Thanks to your ongoing sacrifice and adherence to public health measures, Toronto continues to slow the spread of COVID-19 in the city.
Yesterday, there were 18 new confirmed and 1 new probable case of COVID-19 in Toronto. Our local numbers continue to be in the low double-digit range, which is great news!
But as we have seen in other jurisdictions that have reopened, regions that had very low or no cases have begun to see increases in cases again. This has reinforced that the pandemic is not over, and as Torontonians, we must continue to be vigilant and find new ways of co-existing, and living our lives while protecting each other's safety.
Beginning yesterday, new measures have come into effect that requires masks or face coverings to be worn in common areas in apartments, condominiums, and additional requirements for food and drink establishments. These temporary bylaws were approved by Council on July 29 to protect the health and safety of all residents by reducing the opportunity for COVID-19 spread.
Under the new bylaw for apartments and condos, building owners or operators are required to have a policy to ensure masks or face coverings are worn by individuals in enclosed common spaces, such as lobbies, elevators, and laundry rooms, and post corresponding signage.
Like the City’s mask or face covering bylaw for indoor public spaces, this bylaw includes exemptions for individuals who are unable to wear a mask or face covering for medical reasons, children under two years old, and other reasonable accommodations. We should not demand proof of disability from anyone but rather we should be patient and understanding as to why some individuals for legitimate medical reasons can not wear a mask or face covering.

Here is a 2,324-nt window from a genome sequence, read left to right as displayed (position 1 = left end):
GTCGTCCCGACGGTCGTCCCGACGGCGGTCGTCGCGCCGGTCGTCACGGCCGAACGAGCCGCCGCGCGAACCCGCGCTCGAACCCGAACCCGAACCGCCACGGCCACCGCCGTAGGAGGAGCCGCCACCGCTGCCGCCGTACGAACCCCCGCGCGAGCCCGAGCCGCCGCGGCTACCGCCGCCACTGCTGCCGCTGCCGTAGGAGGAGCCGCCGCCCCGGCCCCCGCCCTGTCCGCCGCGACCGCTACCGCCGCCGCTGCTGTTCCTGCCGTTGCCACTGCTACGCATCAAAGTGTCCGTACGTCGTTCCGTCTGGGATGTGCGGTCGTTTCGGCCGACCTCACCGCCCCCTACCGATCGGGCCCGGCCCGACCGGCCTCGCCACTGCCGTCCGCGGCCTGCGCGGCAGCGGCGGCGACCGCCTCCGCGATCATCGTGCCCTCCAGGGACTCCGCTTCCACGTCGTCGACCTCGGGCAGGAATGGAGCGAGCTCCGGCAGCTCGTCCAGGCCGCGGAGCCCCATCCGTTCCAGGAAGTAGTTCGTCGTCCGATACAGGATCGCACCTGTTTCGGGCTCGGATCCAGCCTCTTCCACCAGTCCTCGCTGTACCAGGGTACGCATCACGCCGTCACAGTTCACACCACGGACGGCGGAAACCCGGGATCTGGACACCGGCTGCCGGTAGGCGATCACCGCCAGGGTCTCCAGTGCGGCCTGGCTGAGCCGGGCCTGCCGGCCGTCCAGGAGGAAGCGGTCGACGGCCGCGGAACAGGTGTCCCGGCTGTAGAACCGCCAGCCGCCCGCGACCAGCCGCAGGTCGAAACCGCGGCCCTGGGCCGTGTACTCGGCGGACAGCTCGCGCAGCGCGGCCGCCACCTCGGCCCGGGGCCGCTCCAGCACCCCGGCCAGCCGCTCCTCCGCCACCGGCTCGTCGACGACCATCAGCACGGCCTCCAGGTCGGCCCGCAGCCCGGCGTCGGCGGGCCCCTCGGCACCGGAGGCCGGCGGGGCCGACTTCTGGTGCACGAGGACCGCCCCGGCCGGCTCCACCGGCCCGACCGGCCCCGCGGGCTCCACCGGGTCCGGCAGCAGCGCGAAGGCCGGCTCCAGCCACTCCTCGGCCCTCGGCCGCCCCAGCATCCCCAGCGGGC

Every day we communicate with one another with our voices, facial expressions, and body language. Please be mindful that opaque face coverings inhibit communication for those who are deaf or hearing impaired. There are clear masks available in the marketplace now, that allow you to meet the public health guidelines and still be seen speaking visibly for those relying on lip-reading or may have difficulties hearing in noisy settings.
Please remember that those living with existing respiratory or communication difficulties will not be able to safely and effectively wear a face covering or mask. For many people living with disabilities, COVID-19 has already had a disproportionate and adverse effect on their existence. Reasonable accommodations must be extended to people living with disabilities so that we respect their dignity as a person which includes self-respect, self-worth, and inherent worth as a human being, as protections stipulated under the Ontario Human Rights Code.